Answers: IPv6 Extended ACLs 1

By Chris October 7, 2016 09:10

This latest lab breaks the config lab mold just a tad, but for a good reason. It looks like a straightforward config lab, requiring just 10 minutes or so to do on paper. But it sets you up for one of the most common mistakes with IPv6 ACLs. Do the lab for yourself to see if the extra unstated bit of work is trigger in your brain, and then check here when you’re done.


Figure 1: Two Router ROAS Topology for IPv6 ACL Lab


Example 5: R1 Config



This lab asked you to create extended IPv6 ACLs. The difference between IPv6 standard and extended ACLs is subtle in that the configuration commands do not give any obvious clues about whether the ACL is standard or extended. If the ACL matches only the source and destination IPv6 address fields, it is a standard IPv6 ACL; otherwise, it is an extended IPv6 ACL.

Next, the lab gave two requirements for permitting traffic, but based on the topology, some of those packets enter R1’s G0/2.1 subinterface only, with the other traffic entering R1’s G0/2.2 subinterface. As a result, you could match the first permit requirement in a different ACL, enabled inbound on R1’s G0/2.1 subinterface, and match the second permit requirement in a second ACL, enabled inbound on R1’s G0/2.2 subinterface. The solution does just that. The ACLs use the following action for those permit requirements:

ACL ExtACL01-sub1: two permit statements, one for Telnet and one for SSH as the source TCP port.

ACL ExtACL01-sub2: one permit statements for all ICMPv6 messages

The requirements also ask you configure the ACL(s) so that all remaining packets are denied, and those matches are counted, and log messages are issued. Those requirements mean that you must explicitly match the remaining packets with an explicit deny command, with the log option, as shown at the end of the ACL with the deny ipv6 any any log ACL subcommand. And while correct, this command creates the one mistake that can be easily overlooked with IPv6 ACLs: the need to also then permit other types of ICMP messages, like NDP Neighbor Advertisement (NA) and Neighbor Solicitation (NS) messages.

The answers show the matching (with a permit) of four separate ICMPv6 messages that would otherwise be permitted by an inbound IPv6 ACL’s deny ipv6 any any command. In succession, each command permits ICMPv6 neighbor solicitation (NS), neighbor advertisement (NA), router solicitation (RS) and router advertisement (RA). Without these, hosts on the subnets would not discover the existence of the router nor learn the router’s MAC address.

IPv6 Extended ACLs 1
Multilink PPP 2
By Chris October 7, 2016 09:10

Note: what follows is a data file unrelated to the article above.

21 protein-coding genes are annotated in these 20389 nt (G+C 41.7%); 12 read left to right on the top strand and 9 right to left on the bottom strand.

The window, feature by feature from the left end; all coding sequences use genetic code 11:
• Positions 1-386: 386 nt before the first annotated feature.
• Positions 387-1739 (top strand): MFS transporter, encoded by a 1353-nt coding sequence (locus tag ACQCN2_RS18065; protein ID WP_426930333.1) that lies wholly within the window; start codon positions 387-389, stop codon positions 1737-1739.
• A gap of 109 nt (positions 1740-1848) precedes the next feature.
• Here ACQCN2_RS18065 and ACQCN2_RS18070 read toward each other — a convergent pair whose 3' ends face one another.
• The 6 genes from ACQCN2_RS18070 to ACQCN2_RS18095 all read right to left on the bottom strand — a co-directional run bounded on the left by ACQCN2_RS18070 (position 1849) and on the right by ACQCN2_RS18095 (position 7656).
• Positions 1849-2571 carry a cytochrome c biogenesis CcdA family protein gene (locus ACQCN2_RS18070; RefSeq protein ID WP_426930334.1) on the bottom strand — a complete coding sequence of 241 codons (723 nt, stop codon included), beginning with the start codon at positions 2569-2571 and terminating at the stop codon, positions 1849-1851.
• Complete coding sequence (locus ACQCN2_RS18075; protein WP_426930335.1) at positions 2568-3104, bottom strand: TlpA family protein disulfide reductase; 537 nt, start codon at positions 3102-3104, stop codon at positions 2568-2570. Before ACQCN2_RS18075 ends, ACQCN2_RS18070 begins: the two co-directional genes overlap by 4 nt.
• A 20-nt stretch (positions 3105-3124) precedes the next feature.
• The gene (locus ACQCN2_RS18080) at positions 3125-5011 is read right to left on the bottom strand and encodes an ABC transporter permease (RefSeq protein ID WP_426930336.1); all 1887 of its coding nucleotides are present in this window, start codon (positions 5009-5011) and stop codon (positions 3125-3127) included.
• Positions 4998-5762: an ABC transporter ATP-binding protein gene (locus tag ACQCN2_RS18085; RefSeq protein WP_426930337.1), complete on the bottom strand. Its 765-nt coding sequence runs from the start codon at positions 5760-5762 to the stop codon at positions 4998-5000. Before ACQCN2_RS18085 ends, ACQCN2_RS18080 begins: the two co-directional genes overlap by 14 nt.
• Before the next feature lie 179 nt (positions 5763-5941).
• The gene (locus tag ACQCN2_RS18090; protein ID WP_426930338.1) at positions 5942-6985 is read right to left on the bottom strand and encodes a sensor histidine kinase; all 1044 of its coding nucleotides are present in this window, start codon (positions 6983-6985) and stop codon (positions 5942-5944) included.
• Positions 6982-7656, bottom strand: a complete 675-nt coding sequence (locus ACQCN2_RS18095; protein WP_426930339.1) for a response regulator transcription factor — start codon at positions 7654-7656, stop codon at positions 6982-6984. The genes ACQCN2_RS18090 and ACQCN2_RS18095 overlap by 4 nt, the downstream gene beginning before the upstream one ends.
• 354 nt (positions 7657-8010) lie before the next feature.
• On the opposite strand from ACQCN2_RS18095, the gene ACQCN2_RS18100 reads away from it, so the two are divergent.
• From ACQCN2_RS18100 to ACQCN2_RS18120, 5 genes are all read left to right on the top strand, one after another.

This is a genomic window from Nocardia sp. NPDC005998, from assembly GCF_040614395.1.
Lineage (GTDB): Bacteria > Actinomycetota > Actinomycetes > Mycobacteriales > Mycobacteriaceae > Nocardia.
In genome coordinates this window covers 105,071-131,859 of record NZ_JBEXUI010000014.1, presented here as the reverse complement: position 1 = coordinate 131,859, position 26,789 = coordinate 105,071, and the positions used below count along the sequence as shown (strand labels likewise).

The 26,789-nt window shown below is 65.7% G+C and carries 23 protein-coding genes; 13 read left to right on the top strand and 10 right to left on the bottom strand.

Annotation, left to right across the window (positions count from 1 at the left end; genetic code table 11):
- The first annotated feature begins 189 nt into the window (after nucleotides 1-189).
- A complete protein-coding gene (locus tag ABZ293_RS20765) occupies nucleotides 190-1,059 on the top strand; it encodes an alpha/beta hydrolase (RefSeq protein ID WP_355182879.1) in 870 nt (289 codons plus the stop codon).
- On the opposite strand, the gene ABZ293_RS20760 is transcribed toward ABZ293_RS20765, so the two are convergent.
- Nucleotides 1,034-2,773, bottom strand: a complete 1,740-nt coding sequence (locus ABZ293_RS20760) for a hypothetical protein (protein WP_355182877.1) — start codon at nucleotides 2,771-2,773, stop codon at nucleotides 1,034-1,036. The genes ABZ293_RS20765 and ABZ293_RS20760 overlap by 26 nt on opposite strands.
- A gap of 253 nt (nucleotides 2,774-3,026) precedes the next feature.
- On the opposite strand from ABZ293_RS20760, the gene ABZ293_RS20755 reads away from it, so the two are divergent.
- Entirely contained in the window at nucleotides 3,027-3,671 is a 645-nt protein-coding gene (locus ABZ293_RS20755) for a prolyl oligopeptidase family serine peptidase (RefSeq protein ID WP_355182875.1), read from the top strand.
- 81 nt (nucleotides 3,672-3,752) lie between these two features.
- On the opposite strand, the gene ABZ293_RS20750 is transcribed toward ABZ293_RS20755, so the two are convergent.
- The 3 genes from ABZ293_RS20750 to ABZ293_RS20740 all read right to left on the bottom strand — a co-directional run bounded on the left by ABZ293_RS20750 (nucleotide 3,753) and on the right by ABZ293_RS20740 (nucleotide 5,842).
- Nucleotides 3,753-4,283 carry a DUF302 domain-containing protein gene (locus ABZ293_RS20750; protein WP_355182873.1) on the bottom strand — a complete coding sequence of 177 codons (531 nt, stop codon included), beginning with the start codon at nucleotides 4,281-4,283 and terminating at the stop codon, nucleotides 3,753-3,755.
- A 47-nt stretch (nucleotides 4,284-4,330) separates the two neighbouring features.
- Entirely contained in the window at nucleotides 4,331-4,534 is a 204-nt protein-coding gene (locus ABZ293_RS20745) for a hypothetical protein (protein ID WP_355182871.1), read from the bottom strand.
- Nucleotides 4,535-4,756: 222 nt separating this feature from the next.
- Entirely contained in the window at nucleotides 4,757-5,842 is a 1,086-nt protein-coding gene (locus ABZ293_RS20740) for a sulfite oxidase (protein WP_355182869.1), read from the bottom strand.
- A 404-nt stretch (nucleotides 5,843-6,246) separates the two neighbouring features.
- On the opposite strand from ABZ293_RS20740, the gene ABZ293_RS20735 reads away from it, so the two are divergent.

Write a comment


  1. Erjol October 8, 12:38

    Should be “traffic-filter” instead, right?

    Reply to this comment
  2. Pshko February 8, 03:36

    We are not allowed to take the exam from Iran
    SSH has no keyword in ACL replace it with 22

    Reply to this comment
  3. Gabriel Moran November 30, 03:24

    I didn’t see where you asked us to explicitly permit the ICMP NA/ND messages. Please advise.

    Reply to this comment
    • certskills January 19, 13:19

      Hi Gabriel,
      I looked, and I didn’t require it. It’s just good practice, because without it, NDP Neighbor Advertisement/Solicitation would fail. but I agree it’s not in the requirements.

      Reply to this comment
      • Dave November 4, 03:05

        Won’t the implicit permit lines at the end of the list cover NDP Neighbor Advertisement/Solicitation?

        Reply to this comment
        • certskills November 27, 10:40

          Hi Dave,
          Sorry for the delay.
          Short version is no. There is no implicit (aka not configured) permit at the end of an IPv4 or IPv6 ACL. Do you instead refer to the explicit (aka configured) permit statements in the example answer? Those do permit NDP NS and NA. Maybe your comment is just one of disagreeing about implicit/explicit?

          Reply to this comment
          • Dave November 27, 19:33

            No worries at all. 🙂 In your book CCNA Routing and Switching ICND2 200-105 Official Cert Guide it talks about the implicit permit rules at the end of IPv6 ACLs.

            “For this very reason, Cisco IOS IPv6 ACLs have three implicit rules at the bottom of each ACL. These are invisible, but they are included at the end of each IPv6 ACL so as to implicitly permit NA and NS messages. The final implicit IPv6 ACL statement is the default deny that is commonly expected. The three implicit IPv6 ACL rules at the bottom of every ACL are shown in Example 25-13.

            Example 25-13 Implicit IPv6 ACL Entries
            permit icmp any any nd-na
            permit icmp any any nd-ns
            deny ipv6 any any

            Note that these defaults do permit NDP NS and NA messages, but do not include an implicit permit of NDP RS and RA messages. If you wanted to add explicit statements to an ACL to match RS and RA messages, you could use commands like permit icmp any any router-advertisement and permit icmp any any router-solicitation.”